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Vegas amusement parks target families

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Although the city's famed "Strip" still centers around gambling, it now also boasts a host of family-centered activities. Amusement park mania has struck the neon capital of the world.

The city has a fleet of roller coasters that rivals Six Flags' parks. There are Egyptian, Manhattan, Oz and other theme parks, plus a half-dozen museums.You can reach most of the family attractions without going through the casinos.

If you walk through casinos, you'll find smoke-filled rooms, scantily clad waitresses, thousands of one-armed bandits and crowds of adults. Families are still the minority here and likely won't feel comfortable. Gambling and families will never truly mix.

If you can cope with the downside of the presence of gambling and gamblers, your family can enjoy some great amusement park rides and food values in Las Vegas.

As Jennifer Merin of the Associated Press wrote last year, "Beat the casinos at their own game; take in the attractions, take advantage of the amenities and never bet a dollar."

We're not talking a day's worth of fun here either - it would take a week to experience all the family attractions Vegas has to offer.

My family spent about a day and a half traversing Vegas attractions in mid-September and only scratched the surface.

We stayed overnight at Circus Circus and found the usual long hike to our room. The worst part, though, was the single crackerjack elevator that served the entire southwest parking terrace.

The room was OK, but the buffet - in the world's largest restaurant - proved bigger is not always better. There was one standard price and no price break for kids. Dinner and lunch buffet lines were outrageously long and the food below average. But an early-morning breakfast was great, with no crowd.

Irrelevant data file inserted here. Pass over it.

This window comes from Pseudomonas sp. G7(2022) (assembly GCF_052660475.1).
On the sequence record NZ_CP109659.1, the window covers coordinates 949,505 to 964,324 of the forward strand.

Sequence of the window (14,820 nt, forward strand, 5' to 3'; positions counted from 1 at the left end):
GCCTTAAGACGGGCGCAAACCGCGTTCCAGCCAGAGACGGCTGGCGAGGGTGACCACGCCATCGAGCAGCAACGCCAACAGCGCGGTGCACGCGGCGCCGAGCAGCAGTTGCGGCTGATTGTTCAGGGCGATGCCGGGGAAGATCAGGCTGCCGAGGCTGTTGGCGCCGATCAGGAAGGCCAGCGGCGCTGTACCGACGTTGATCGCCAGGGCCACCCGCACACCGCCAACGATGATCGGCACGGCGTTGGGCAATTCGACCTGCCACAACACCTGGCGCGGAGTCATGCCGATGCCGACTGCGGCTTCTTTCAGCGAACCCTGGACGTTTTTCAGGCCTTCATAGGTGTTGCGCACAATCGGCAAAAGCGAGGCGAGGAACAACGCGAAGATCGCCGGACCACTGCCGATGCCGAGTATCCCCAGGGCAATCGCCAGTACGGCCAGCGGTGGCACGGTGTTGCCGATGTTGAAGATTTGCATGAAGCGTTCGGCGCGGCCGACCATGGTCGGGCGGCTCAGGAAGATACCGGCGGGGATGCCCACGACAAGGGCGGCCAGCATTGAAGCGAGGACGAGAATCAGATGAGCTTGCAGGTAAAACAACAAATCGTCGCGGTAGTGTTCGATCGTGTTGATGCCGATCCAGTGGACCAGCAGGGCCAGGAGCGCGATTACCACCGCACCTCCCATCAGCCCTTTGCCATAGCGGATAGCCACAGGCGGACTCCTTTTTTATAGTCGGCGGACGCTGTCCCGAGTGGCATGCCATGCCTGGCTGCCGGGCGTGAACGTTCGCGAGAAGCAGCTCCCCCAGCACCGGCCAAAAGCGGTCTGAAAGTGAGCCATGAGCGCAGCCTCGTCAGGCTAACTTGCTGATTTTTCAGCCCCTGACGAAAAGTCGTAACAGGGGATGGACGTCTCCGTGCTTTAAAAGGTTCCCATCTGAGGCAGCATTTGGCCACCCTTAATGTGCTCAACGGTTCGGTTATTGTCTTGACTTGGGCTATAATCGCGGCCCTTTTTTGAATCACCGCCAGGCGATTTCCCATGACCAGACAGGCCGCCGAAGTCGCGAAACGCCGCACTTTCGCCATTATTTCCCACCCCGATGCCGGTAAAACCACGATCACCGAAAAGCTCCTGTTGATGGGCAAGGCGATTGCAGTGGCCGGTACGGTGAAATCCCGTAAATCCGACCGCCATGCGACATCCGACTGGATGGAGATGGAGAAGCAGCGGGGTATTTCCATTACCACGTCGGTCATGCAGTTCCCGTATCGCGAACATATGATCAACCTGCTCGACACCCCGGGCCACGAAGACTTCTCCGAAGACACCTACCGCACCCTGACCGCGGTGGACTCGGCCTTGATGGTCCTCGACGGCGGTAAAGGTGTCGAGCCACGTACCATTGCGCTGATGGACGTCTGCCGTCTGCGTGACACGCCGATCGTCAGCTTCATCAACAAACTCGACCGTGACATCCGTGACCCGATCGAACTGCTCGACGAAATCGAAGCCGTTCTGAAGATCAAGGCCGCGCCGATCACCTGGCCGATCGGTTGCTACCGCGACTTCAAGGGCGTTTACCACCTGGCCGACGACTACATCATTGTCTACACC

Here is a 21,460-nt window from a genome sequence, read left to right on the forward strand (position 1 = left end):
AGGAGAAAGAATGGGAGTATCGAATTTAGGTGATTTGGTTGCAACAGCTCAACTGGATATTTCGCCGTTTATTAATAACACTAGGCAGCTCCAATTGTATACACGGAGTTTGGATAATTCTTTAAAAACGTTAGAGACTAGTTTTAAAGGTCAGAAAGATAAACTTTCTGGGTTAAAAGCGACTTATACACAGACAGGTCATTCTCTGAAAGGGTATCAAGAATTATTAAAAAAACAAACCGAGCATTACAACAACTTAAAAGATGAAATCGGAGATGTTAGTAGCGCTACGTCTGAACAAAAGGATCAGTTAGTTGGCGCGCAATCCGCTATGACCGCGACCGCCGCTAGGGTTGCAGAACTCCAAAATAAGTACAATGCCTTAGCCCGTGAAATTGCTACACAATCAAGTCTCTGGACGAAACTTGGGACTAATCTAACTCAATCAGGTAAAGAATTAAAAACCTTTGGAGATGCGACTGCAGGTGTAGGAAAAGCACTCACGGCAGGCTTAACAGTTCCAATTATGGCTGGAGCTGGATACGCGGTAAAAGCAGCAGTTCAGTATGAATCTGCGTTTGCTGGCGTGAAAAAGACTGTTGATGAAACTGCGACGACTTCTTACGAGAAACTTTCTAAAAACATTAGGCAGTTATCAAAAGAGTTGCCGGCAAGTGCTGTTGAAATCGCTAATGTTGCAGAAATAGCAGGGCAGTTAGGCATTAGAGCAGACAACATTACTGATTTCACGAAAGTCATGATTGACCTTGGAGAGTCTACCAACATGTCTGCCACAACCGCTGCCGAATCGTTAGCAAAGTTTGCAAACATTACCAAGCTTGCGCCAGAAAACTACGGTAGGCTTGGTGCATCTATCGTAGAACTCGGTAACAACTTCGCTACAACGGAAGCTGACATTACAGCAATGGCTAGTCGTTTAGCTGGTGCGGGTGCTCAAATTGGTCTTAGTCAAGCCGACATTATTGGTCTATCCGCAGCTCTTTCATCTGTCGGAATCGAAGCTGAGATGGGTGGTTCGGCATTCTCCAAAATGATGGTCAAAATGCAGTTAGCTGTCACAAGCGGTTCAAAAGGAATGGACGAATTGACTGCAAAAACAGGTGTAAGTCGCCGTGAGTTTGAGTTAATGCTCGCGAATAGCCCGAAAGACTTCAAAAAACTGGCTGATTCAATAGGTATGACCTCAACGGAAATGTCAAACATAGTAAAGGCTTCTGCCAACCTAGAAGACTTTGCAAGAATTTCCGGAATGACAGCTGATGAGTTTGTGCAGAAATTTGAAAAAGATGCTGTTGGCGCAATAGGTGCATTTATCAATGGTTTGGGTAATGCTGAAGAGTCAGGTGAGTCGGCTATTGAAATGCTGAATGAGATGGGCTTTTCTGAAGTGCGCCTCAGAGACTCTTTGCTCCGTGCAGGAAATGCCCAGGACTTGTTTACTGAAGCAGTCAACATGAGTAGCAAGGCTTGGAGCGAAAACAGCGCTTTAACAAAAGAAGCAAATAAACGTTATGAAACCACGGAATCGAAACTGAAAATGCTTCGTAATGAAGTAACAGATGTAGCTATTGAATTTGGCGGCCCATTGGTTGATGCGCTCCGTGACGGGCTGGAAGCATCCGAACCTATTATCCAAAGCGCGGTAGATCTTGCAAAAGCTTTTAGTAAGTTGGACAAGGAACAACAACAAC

Circus Circus closed its restaurant restrooms and I was not pleased when a security guard got upset because some of my kids were hanging out near the entrance to the casino restrooms waiting for the rest of the family.

Nevada State law prohibits minors from loitering in gaming areas, but when a casino installs wall-to-wall slot machines in places where families will linger, some flexibility should be exercised.

Pushing a stroller through casinos and on the Strip was also difficult, given the large crowds. Be prepared to walk long distances to reach all of Vegas' amenities. They're as far away as possible from parking lots.

The most thrilling ride in Vegas is New York New York's roller coaster. Kids must be at least 54 inches tall to ride this attraction and the cost is $5 for the three-minutes. It plunges 140 feet past a model of the Statue of Liberty and reaches speeds of 67 mph.

The least exciting ride for us was the High Roller at the top of the Stratosphere. Although the coaster circles the tower 900 feet above the street, its speed never exceeds 30 mph.

The best bang for your amusement-ride buck is at either MGM Grand Adventures or the Circus Circus Grand Slam Canyon.

MGM caters to older children with its big thrill rides. For $12.50 for ages 12-up and $10 for ages 2-11, this theme park offers an all-your-can-ride passport from 10 a.m. to 6 p.m.